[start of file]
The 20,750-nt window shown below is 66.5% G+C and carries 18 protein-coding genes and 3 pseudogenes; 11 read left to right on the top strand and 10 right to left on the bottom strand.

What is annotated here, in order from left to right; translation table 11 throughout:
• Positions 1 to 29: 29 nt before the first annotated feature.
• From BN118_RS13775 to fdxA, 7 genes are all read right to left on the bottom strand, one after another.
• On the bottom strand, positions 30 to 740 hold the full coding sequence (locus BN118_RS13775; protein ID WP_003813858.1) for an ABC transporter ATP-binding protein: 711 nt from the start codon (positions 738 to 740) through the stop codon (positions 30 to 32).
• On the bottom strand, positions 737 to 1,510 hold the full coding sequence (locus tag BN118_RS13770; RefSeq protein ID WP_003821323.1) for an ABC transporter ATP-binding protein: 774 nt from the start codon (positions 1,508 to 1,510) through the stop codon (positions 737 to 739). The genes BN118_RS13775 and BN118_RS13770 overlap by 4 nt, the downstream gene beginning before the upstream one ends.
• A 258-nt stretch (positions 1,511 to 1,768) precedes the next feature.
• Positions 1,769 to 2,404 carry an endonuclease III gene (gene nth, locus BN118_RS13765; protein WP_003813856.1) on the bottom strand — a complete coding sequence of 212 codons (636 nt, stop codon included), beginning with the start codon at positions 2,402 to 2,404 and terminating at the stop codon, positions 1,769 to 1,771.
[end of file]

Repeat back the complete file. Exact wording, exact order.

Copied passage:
The 20,750-nt window shown below is 66.5% G+C and carries 18 protein-coding genes and 3 pseudogenes; 11 read left to right on the top strand and 10 right to left on the bottom strand.

What is annotated here, in order from left to right; translation table 11 throughout:
• Positions 1 to 29: 29 nt before the first annotated feature.
• From BN118_RS13775 to fdxA, 7 genes are all read right to left on the bottom strand, one after another.
• On the bottom strand, positions 30 to 740 hold the full coding sequence (locus BN118_RS13775; protein ID WP_003813858.1) for an ABC transporter ATP-binding protein: 711 nt from the start codon (positions 738 to 740) through the stop codon (positions 30 to 32).
• On the bottom strand, positions 737 to 1,510 hold the full coding sequence (locus tag BN118_RS13770; RefSeq protein ID WP_003821323.1) for an ABC transporter ATP-binding protein: 774 nt from the start codon (positions 1,508 to 1,510) through the stop codon (positions 737 to 739). The genes BN118_RS13775 and BN118_RS13770 overlap by 4 nt, the downstream gene beginning before the upstream one ends.
• A 258-nt stretch (positions 1,511 to 1,768) precedes the next feature.
• Positions 1,769 to 2,404 carry an endonuclease III gene (gene nth, locus BN118_RS13765; protein WP_003813856.1) on the bottom strand — a complete coding sequence of 212 codons (636 nt, stop codon included), beginning with the start codon at positions 2,402 to 2,404 and terminating at the stop codon, positions 1,769 to 1,771.